2007 GSA Denver Annual Meeting (28–31 October 2007)

Paper No. 10
Presentation Time: 1:30 PM-5:30 PM


ALLEN, Douglas1, MARSHAND, Jerry2, ENGLEBRECHT, Will3 and MARTINI, Catherine3, (1)Geological Sciences, Salem State University, Salem, MA 01970, (2)Earth and Environment, Mount Holyoke College, 50 College Street, South Hadley, MA 01075, (3)Geological Sciences, Salem State College, 352 Lafayette Street, Salem, MA 01970, dallen@salemstate.edu

The Hartford basin, a Mesozoic allocogen, encompasses the Connecticut River in the central portion of Connecticut and contains three episodes of basalt flooding that intercalate clastic sedimentary units. The three basalt units have been named from oldest to youngest: Talcott, Holyoke, and Hampden basalts. The Hampden Basalt, which underlays the clastic Portland Arkose, is now exposed in many areas in the Hartford Basin after millions of years of denudation. In one particular area of East Granby, Connecticut the Hampden basalt is highly fractured. The fracture zone is about one hundred meters wide by several hundred meters long. The depth of the fracture zone is not well constrained. Within the fracture zone the basalt is broken and stained and contains abundant vugs that include minerals not found in the host basalt.

The most common minerals within the vugs and fractures are euhedral quartz and calcite. Anhydrite and pyrite are also common alteration products. Often, the anhydrite has been replaced by gypsum and the pyrite has been oxidized to hematite. Less common but significant amounts of sphalerite, galena, chalcopyrite, celestite, strontianite, barite and fluorite occur throughout the fracture zone. The mineral relationships indicate a complex sequence of alteration; however, two major alteration conditions can be deduced from the mineral assemblages. An early hydrothermal alteration episode indicated by quartz, calcite, anhydrite, and sulfide minerals, followed by a lower temperature phase indicated by gypsum and hematite. The conversion of anhydrite to gypsum and the oxidation of pyrite most likely reflect circulation of low temperature meteoric water through the fracture zone after hydrothermal alteration had ceased.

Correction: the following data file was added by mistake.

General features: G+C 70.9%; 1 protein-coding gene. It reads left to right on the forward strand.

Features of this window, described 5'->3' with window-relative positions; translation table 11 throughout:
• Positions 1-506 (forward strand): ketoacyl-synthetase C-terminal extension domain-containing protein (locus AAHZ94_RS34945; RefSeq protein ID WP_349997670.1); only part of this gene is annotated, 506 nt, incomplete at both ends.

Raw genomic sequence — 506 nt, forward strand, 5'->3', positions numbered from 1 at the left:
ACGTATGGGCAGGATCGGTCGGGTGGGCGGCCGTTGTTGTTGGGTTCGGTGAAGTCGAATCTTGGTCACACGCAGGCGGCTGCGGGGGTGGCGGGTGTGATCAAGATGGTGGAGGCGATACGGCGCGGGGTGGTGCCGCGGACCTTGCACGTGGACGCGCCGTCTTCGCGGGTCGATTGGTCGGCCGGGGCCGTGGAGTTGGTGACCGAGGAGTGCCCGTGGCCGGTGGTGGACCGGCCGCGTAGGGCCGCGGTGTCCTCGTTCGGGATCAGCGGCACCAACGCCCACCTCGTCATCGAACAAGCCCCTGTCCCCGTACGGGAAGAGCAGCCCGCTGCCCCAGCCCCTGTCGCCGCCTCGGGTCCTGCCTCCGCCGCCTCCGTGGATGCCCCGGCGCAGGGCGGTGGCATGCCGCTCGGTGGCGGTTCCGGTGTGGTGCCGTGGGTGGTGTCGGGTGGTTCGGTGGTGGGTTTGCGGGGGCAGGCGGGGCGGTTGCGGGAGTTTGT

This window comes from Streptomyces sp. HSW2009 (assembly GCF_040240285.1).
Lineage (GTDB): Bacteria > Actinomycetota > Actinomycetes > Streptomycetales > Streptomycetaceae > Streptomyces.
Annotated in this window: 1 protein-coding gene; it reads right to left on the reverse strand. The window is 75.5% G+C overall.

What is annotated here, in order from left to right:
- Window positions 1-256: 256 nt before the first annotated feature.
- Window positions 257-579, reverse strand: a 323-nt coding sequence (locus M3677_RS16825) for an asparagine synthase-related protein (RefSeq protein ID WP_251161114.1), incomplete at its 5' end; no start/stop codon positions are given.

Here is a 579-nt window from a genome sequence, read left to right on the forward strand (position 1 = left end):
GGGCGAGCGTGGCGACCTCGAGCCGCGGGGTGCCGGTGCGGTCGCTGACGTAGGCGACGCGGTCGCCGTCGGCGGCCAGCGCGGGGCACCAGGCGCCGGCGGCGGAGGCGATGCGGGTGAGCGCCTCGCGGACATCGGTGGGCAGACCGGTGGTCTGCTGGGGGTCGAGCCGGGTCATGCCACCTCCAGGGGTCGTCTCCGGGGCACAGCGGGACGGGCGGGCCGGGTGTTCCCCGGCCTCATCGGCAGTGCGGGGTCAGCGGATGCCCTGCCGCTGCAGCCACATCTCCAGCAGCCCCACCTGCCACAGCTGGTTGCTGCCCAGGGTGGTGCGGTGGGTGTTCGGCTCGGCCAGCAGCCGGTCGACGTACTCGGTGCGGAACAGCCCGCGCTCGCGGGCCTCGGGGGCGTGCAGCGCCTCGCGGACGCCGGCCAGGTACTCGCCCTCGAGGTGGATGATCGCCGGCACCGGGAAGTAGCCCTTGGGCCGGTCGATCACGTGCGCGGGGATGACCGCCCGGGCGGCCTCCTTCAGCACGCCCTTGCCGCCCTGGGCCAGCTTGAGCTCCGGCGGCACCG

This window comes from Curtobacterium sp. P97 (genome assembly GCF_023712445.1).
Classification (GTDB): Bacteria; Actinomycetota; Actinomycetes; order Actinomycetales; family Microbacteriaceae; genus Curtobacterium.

Water is sometimes found trapped within the vugs and fractures and is released when the rock samples are broken. Water samples were collected and analyzed by ICP-MS and IC to determine the major and minor cations and anions. In general, water samples can be characterized as dilute calcium bicarbonate fluids. Speciation calculations indicate that the water chemistry is largely consistent with the lower temperature reaction assemblages. Geochemical simulations are being conducted to further assess the conditions of hydrothermal alteration that occurred within the fracture zone.